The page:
As if it weren’t clear already, we are officially in an age where not one single bit of entertainment you’ve loved will die. Seriously, just think about the number of remakes, reboots, or re-imaginings coming to some screen near you or already on one. The latest addition comes in the form of Spike Lee’s seminal 1986 film, She’s Gotta Have It. The 30-year-old gem that launched Lee’s career–and Marks Blackmon–is coming to Netflix, which may as well change it’s name to Nostalgia…flix.
Lee will direct all 10 episodes of the series for the streaming giant and released the following statement in celebration:
“SHE’S GOTTA HAVE IT Has A Very Special Place In My Heart. We Shot This Film In 12 Days (2 Six Day Weeks) Way Back In The Back Back Of The Hot Summer Of 1985 For A Mere Total of $175,000. Funds That We Begged, Borrowed and Whatnot To Get That Money. This Is The 1st Official Spike Lee Feature Film Joint And Everything That We Have Been Blessed With In This Tough Business Of Film All Have Been Due To SGHI.
Now With The Passing (August 8th) Of The 30th Anniversary, It’s A Gift That Keeps On Giving. We Are Getting An Opportunity To Revisit These Memorable Characters Who Will Still Be Relevant And Avant Garde 3 Decades Later. With All That Said It Was My Wife, Tonya Lewis Lee, Producer In Her Own Right, Who Had The Vision To Take My Film From The Big Screen And Turn It Into An Episodic Series. It Had Not Occurred To Me At All. Tonya Saw It Plain As Day. I Didn’t.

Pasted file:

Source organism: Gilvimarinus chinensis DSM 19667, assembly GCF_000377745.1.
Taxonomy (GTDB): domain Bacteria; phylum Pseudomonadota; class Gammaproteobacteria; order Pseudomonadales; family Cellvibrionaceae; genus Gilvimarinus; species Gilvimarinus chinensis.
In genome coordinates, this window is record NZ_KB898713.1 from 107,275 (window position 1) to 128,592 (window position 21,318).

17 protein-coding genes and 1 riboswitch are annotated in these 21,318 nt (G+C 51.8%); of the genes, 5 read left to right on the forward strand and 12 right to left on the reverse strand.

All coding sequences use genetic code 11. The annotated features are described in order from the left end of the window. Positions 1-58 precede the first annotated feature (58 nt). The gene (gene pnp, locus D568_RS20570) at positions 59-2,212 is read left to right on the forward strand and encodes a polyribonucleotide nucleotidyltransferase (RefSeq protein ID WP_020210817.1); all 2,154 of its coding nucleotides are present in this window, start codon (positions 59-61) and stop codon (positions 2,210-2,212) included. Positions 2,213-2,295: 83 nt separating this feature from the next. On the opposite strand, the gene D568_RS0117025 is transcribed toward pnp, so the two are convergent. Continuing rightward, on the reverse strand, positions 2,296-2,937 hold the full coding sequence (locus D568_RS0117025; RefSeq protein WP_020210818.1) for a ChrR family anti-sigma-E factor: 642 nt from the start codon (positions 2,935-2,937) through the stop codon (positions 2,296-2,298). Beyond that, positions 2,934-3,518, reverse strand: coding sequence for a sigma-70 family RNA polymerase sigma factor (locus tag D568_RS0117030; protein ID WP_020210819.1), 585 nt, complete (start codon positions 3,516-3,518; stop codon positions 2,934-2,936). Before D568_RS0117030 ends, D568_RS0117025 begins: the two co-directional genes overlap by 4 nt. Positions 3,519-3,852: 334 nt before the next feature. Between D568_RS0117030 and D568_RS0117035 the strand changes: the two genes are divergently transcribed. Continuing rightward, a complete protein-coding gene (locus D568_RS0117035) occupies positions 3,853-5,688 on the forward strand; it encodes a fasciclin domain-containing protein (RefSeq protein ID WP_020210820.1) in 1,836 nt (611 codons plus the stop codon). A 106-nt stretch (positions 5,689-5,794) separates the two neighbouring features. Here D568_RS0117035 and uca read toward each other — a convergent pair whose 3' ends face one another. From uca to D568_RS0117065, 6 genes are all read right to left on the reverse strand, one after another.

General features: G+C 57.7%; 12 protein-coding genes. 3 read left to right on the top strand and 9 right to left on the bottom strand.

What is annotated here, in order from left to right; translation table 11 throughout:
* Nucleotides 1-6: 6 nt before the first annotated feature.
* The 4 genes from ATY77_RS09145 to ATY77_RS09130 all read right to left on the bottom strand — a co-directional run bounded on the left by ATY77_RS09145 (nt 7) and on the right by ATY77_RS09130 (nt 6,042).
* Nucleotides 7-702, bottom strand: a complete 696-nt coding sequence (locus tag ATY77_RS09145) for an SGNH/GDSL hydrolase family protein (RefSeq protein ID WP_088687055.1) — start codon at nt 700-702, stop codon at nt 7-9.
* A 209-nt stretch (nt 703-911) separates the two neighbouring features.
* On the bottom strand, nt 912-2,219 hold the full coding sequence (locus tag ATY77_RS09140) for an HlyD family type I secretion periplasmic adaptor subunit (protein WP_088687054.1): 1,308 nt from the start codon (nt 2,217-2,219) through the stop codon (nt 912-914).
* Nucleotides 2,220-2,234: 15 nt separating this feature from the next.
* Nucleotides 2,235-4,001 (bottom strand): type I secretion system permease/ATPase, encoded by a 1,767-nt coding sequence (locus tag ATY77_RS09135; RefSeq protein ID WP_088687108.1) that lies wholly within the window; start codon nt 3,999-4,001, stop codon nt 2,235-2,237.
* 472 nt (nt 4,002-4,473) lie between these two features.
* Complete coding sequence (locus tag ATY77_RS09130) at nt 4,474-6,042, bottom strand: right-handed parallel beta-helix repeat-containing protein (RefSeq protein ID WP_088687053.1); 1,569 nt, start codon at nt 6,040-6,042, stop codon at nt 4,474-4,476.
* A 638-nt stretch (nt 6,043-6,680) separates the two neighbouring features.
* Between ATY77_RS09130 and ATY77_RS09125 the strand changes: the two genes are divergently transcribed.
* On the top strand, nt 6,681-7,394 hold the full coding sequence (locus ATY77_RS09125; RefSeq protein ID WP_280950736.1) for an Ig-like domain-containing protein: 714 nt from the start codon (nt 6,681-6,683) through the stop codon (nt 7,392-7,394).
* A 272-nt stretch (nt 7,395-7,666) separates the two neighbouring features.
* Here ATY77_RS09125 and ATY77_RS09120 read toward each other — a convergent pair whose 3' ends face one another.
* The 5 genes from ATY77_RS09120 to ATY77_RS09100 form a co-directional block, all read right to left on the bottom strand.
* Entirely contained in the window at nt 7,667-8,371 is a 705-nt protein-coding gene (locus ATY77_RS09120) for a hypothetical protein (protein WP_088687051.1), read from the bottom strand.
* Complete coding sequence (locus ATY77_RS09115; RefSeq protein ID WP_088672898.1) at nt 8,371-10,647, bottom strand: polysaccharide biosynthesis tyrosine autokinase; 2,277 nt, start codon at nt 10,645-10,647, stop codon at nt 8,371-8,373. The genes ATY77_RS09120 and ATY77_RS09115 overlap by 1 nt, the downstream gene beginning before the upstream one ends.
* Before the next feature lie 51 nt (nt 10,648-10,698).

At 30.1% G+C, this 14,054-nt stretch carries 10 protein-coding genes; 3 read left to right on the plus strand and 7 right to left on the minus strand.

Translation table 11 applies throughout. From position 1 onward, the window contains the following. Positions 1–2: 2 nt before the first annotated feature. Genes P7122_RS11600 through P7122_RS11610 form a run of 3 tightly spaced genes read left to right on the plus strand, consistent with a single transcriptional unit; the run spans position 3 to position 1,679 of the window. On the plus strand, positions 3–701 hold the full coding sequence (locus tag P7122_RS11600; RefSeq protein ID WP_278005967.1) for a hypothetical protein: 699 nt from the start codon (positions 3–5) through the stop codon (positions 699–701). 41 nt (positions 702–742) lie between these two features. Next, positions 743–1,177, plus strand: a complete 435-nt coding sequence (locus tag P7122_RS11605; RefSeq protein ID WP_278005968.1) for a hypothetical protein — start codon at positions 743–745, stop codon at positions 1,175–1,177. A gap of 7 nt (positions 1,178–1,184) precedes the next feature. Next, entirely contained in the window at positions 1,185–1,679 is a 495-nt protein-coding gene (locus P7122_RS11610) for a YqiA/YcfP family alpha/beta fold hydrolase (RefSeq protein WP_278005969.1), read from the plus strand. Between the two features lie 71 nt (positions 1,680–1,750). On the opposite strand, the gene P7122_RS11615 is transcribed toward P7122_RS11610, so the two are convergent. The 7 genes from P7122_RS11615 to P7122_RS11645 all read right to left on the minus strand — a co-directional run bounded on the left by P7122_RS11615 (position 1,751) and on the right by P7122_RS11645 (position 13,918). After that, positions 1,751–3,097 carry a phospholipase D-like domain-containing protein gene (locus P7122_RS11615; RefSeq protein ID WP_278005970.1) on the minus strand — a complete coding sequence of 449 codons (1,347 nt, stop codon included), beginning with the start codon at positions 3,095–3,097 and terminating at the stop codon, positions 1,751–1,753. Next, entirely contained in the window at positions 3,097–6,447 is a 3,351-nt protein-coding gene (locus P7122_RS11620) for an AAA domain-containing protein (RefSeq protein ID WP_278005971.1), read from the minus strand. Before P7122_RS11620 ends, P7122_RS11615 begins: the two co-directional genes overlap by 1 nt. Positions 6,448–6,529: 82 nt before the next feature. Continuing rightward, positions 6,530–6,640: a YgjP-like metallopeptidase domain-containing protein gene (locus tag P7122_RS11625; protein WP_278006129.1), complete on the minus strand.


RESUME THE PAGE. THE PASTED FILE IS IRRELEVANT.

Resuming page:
We Are Hyped That NETFLIX Is Onboard With This Vision As Nola Darling, Mars Blackmon, Jamie Overstreet And Greer Childs DO DA DAMN THANG Now, Today In Da Republic Of Brooklyn, New York.”
Anytime you say “thang” in a press release, you’re excited. But when you put it after the words, “Do Da Damn,” then your excitement levels can’t even be measured.
For those wondering, the 10 half-hour episodes will seemingly be a remake of the movie as it will still focus on Nora Darling in her 20s dealing with the same cadre of men: Greer Childs, Jamie Overstreet, and the aforementioned Blackmon. As with most reboots/remakes/whatever buzzword Hollywood wants to call them, this could easily crash and burn. Or, it could be interesting if Lee simply takes the characters and places them in modern times. Dating has changed a lot in 30 years, along with the ways men and women relate to each other. There’s a lot to mine here if done properly as the legendary director could make statements on our culture today through characters he created 30 years ago.
Netflix can’t stop won’t stop with these tv adaptations of movies though. First Wet, Hot, American Summer, then Dear White People, and now this.Give me a Tango and Cash series since they’re seemingly handing these things out the way Oprah hands out cars.
No word on when you can watch the series but stay tuned for details.